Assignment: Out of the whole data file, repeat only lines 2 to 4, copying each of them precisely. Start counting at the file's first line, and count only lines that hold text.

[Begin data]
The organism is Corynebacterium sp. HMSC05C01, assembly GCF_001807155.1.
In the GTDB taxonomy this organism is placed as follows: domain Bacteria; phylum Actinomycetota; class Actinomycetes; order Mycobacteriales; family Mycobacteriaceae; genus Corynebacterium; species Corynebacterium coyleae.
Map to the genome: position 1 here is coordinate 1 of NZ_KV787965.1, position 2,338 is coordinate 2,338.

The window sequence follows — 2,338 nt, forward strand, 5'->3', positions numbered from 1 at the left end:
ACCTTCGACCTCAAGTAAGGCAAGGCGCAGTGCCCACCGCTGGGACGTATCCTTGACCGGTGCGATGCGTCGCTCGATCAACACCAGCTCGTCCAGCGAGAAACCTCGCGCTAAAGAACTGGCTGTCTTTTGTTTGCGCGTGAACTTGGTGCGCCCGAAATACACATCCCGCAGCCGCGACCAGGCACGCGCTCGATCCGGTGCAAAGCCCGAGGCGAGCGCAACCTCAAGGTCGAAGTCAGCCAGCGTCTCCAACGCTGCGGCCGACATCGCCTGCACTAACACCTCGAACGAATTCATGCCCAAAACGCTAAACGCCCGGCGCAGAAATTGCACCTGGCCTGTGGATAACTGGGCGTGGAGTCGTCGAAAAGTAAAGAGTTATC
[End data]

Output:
In the GTDB taxonomy this organism is placed as follows: domain Bacteria; phylum Actinomycetota; class Actinomycetes; order Mycobacteriales; family Mycobacteriaceae; genus Corynebacterium; species Corynebacterium coyleae.
Map to the genome: position 1 here is coordinate 1 of NZ_KV787965.1, position 2,338 is coordinate 2,338.

The window sequence follows — 2,338 nt, forward strand, 5'->3', positions numbered from 1 at the left end: